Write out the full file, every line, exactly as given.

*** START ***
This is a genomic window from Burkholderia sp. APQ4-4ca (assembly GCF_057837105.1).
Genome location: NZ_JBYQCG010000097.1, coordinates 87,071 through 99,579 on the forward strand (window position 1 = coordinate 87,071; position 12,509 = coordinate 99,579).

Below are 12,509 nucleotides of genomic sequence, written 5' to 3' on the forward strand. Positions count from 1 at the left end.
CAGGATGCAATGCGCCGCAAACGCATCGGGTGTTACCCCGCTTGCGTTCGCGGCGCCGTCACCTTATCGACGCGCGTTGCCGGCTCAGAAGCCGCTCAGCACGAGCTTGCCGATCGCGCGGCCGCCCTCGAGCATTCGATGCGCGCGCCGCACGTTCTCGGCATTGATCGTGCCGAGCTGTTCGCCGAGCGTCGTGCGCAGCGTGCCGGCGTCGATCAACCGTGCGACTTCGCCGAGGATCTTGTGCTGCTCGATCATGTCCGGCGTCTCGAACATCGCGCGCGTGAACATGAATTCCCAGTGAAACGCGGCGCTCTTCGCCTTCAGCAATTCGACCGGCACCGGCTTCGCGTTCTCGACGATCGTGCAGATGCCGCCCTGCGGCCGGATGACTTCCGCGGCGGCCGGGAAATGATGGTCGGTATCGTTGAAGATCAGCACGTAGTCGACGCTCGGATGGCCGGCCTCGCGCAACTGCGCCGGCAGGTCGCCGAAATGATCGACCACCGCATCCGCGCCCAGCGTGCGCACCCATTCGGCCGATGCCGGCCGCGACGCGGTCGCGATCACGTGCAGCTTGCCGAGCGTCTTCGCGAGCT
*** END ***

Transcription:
This is a genomic window from Burkholderia sp. APQ4-4ca (assembly GCF_057837105.1).
Genome location: NZ_JBYQCG010000097.1, coordinates 87,071 through 99,579 on the forward strand (window position 1 = coordinate 87,071; position 12,509 = coordinate 99,579).

Below are 12,509 nucleotides of genomic sequence, written 5' to 3' on the forward strand. Positions count from 1 at the left end.
CAGGATGCAATGCGCCGCAAACGCATCGGGTGTTACCCCGCTTGCGTTCGCGGCGCCGTCACCTTATCGACGCGCGTTGCCGGCTCAGAAGCCGCTCAGCACGAGCTTGCCGATCGCGCGGCCGCCCTCGAGCATTCGATGCGCGCGCCGCACGTTCTCGGCATTGATCGTGCCGAGCTGTTCGCCGAGCGTCGTGCGCAGCGTGCCGGCGTCGATCAACCGTGCGACTTCGCCGAGGATCTTGTGCTGCTCGATCATGTCCGGCGTCTCGAACATCGCGCGCGTGAACATGAATTCCCAGTGAAACGCGGCGCTCTTCGCCTTCAGCAATTCGACCGGCACCGGCTTCGCGTTCTCGACGATCGTGCAGATGCCGCCCTGCGGCCGGATGACTTCCGCGGCGGCCGGGAAATGATGGTCGGTATCGTTGAAGATCAGCACGTAGTCGACGCTCGGATGGCCGGCCTCGCGCAACTGCGCCGGCAGGTCGCCGAAATGATCGACCACCGCATCCGCGCCCAGCGTGCGCACCCATTCGGCCGATGCCGGCCGCGACGCGGTCGCGATCACGTGCAGCTTGCCGAGCGTCTTCGCGAGCT